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Kowalska Introduced As Cardinals’ Coach

Former WVU Tech coach to lead Wheeling women

photo by: Cody Nespor

Anna Kowalska was introduced as the new women’s basketball coach at Wheeling University Monday morning. Kowalska, second from left, was joined, left to right, by WU athletic director Carrie Hanna, son Noah Kjaerholt, WU president Ginny Favede and husband Nicholas Kjaerholt, holding their newborn son, Kylo Kjaerholt.

WHEELING — Home is a special place, and how we define what our home is can be a funny thing. Often, home is where you’re from or where you grew up. Other times, however, it has a more personal connection than that.

Despite being born in Poland and growing up in Chicago, Ill., Anna Kowalska considers her home to be West Virginia and that’s why she is returning to the state as the new head women’s basketball coach at Wheeling University.

“I wanted to come back to West Virginia,” Kowalska said after her formal introduction Monday morning. “It’s closer to my friends and family.”

Kowalska spent last year as the head coach at Life University in Marietta Georgia. Before that, however, she had spent nine years in Beckley as part of the coaching staff at WVU Tech.

“I just wanted to be back, I wanted to be back north,” she said. “We just love that small-town atmosphere and we really had a good time in West Virginia, the people are great here.”

Kowalska has good reason to be fond of the Mountain state. While at Tech, she found great success as a coach and it’s also where she met her husband, Nicholas Kjaerholt — who is originally from Denmark — and where they had their first son, Noah Kjaerholt.

“If you asked me where I met my Danish husband and I told you West Virginia, you’d probably laugh about it,” Kowalska said. “This is already home. My husband played at West Virginia Tech, my 5-year-old was born in Charleston, so we just wanted to come back to the state.”

Kowalska comes to Wheeling with an impressive resume as both a coach and player. After immigrating to Chicago when she was 12, Kowalska started playing basketball as a sophomore in high school. She went on to play in junior college and eventually spent two seasons playing at Kent State, where she was an All-MAC selection both years.

After graduating, Kowalska spent one year away from the game and realized that she never wanted to be away from it again.

“I just love the game,” Kowalska said. “I was out a little bit once I graduated from Kent State, I was a GA with sports administration. That year, I realized that I cannot do anything else but coach.”

She joined as an assistant coach at WVU Tech in 2013 and was elevated to head coach prior to the 2018-19 season. In three years with Kowalska as head coach, the Golden Bears went 61-26, won two conference championships and made the NAIA National Tournament in all three seasons. Kowalska was named the River States Conference Coach of the Year in each of her first two seasons.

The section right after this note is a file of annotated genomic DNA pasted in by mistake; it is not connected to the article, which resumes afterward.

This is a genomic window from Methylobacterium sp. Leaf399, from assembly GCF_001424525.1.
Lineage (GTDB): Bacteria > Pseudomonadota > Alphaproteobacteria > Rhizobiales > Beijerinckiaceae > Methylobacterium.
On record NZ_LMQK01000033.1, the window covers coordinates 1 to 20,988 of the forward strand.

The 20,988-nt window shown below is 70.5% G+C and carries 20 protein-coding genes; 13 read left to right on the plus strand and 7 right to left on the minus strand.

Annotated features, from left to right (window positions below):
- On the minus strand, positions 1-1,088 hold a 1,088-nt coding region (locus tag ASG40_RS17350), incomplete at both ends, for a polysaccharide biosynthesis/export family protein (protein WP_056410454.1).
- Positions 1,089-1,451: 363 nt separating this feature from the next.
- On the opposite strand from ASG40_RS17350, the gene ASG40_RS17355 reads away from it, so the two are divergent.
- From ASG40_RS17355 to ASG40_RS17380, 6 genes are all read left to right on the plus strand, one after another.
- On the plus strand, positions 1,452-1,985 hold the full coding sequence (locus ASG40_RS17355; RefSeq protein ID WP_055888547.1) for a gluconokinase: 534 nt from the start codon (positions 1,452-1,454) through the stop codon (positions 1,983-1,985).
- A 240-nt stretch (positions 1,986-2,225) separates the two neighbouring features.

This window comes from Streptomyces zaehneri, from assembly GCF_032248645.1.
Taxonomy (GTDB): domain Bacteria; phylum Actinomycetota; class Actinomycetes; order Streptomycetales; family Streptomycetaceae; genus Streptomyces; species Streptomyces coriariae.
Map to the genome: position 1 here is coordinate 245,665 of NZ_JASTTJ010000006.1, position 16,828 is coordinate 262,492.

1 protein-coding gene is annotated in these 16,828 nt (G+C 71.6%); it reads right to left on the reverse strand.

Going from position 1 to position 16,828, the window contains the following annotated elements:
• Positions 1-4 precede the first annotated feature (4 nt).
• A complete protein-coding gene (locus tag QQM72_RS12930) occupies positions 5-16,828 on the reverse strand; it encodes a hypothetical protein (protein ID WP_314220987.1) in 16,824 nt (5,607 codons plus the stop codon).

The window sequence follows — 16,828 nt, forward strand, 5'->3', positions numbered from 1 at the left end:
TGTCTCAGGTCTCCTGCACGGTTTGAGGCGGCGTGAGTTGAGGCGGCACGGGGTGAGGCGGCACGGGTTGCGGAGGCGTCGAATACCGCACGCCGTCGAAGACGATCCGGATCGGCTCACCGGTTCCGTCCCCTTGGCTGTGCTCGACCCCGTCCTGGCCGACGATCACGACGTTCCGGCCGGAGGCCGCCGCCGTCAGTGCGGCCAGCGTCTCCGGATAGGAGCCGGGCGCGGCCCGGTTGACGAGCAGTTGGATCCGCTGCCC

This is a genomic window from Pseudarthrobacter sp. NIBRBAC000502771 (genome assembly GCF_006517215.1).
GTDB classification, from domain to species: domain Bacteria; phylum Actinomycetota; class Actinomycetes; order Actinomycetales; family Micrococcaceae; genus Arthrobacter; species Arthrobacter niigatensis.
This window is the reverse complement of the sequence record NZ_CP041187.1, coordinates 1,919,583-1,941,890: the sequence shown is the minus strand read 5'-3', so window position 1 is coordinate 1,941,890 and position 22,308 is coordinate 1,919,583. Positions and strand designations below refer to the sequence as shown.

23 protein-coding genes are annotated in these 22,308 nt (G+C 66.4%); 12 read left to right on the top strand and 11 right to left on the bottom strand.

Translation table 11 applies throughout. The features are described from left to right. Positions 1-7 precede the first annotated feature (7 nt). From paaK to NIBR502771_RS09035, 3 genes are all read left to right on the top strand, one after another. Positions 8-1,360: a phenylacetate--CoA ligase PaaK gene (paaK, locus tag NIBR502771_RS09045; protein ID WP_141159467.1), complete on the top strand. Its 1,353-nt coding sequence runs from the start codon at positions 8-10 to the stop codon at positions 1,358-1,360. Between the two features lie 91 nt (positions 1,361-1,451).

Coming to Wheeling, Kowalska thinks her experience in the state will be highly beneficial to her, especially in recruiting.

“Starting as an assistant at West Virginia Tech I had to recruit players to Montgomery, W.Va., which was a little bit hard,” she admitted. “But I created a lot of relationships with West Virginia high school coaches. I prioritized West Virginia high school players because they’re in our state and I want to give them the first pick. I think the relationships I created with the high school and AAU coaches will help me to keep building this team to a championship.”

She takes over a young and exciting Cardinals team at Wheeling, following a one-year coaching stint by Matt Schmidt. This season, the Cardinals won seven conference games and a game in the MEC Conference Tournament. Junior center Lauren Calhoun averaged a double-double on the year and led the conference in scoring with 19.4 points and 11.8 rebounds per game.

“He did a good job of rebuilding the team,” Kowalska said of her predecessor. “My job is to just keep developing the players, keep winning, making sure they’re doing the right things academically and creating relationships.”

“I want to surprise people in the conference. All of our players that were playing last year have more experience. If everyone stays healthy, I wouldn’t be surprised if we end up in the middle, or higher, in the conference.”

Kowalska said she likes to play man defense and up-tempo offense, although her number one focus for all her teams is to work hard.

“I like hard work,” she said. “That’s how I was ever since I was little, I’ve wanted to outwork everyone. I want to outwork the other team. This is going to be our biggest thing.”

She also stressed the importance of academics and being involved in the local community for her student-athletes.

“Usually, my teams are really good academically and that’s going to be my number one priority,” she said. “I love when students can walk across the stage (at graduation). I want to prepare them for what’s out there after they graduate.”

Kowalska also joins a highly-competitive MEC Conference that features the defending national champions in Glenville State.

“I love the conference,” she said. “Glenville State just won the national championship, so it’s very competitive and I love that, I want to be challenged.”


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